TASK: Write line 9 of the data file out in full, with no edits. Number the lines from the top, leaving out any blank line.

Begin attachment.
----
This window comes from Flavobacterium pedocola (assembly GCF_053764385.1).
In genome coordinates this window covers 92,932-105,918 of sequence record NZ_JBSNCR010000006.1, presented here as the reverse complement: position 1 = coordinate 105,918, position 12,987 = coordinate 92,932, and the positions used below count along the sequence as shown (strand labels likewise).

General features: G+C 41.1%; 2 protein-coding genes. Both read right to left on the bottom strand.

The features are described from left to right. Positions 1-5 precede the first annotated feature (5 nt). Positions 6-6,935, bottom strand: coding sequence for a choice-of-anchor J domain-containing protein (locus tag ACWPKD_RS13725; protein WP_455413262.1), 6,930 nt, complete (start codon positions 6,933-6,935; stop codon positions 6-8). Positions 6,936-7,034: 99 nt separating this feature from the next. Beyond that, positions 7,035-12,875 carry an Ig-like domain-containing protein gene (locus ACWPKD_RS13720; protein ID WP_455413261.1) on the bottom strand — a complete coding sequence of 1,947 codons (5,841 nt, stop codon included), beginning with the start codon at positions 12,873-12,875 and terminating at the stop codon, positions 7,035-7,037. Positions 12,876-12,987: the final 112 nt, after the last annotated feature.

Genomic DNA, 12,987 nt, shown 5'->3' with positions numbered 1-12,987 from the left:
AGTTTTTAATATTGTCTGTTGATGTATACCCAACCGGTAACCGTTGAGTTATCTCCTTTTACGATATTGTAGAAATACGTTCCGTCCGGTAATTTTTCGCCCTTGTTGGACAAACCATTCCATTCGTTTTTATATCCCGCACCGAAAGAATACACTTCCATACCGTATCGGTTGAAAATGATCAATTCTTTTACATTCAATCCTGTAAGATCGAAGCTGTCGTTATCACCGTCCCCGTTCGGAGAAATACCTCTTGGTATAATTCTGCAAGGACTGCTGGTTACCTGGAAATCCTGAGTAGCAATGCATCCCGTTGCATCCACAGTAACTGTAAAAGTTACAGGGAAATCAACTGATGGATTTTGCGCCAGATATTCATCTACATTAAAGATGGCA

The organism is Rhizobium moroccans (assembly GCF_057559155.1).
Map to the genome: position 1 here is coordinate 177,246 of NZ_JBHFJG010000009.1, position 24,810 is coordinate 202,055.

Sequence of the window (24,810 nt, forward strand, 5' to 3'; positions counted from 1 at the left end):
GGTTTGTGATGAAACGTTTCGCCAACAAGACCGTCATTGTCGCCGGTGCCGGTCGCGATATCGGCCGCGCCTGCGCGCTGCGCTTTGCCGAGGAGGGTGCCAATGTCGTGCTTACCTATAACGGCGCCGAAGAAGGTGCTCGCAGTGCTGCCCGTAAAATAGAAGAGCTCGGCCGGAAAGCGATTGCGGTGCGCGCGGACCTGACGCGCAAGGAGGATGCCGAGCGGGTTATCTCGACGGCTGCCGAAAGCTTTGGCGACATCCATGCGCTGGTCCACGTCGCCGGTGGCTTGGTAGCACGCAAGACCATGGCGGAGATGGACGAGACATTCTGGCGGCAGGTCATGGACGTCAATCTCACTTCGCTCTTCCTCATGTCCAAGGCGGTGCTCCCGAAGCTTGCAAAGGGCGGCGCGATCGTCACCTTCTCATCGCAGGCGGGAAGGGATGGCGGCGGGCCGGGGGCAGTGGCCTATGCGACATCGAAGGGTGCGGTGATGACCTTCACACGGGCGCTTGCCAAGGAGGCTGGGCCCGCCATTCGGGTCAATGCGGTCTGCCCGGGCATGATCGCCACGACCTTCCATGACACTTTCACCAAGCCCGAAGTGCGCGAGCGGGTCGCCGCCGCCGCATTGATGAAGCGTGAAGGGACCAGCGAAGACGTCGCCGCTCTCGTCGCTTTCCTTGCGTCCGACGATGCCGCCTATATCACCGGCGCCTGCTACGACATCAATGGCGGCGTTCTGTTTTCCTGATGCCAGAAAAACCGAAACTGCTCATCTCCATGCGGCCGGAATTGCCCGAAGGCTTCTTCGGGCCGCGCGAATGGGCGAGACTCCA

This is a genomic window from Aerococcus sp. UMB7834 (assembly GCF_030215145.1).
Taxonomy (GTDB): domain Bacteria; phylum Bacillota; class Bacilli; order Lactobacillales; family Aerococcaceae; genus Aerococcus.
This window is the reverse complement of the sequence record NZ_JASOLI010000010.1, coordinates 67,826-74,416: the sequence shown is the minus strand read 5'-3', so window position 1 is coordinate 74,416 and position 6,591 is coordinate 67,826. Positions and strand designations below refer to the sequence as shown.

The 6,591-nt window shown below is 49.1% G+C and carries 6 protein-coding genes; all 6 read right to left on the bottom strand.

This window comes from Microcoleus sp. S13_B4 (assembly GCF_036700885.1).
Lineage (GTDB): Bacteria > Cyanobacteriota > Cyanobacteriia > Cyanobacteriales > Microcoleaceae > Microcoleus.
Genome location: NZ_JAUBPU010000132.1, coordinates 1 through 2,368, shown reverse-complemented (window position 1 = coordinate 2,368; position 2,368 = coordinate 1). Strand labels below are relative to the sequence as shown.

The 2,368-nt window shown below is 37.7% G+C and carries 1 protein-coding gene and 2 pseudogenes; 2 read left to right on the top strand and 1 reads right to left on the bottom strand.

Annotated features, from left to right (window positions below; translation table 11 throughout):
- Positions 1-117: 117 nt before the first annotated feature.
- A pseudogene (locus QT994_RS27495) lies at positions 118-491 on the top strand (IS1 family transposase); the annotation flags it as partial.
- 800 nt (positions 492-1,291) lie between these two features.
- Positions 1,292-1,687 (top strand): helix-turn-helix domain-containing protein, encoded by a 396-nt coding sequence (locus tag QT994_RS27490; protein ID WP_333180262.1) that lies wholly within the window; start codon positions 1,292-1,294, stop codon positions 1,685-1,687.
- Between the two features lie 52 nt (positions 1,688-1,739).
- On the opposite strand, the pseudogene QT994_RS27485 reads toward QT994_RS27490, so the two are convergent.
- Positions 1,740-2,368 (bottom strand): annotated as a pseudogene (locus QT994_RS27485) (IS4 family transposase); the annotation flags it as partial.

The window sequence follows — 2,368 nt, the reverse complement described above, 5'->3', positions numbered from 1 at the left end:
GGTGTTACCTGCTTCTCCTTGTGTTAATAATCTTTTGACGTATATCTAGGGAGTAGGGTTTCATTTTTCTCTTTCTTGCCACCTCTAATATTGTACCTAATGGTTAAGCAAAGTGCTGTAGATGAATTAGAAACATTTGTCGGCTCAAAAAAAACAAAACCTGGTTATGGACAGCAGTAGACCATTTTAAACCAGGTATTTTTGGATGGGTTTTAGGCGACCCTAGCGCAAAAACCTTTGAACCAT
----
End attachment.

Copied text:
Sequence of the window (24,810 nt, forward strand, 5' to 3'; positions counted from 1 at the left end):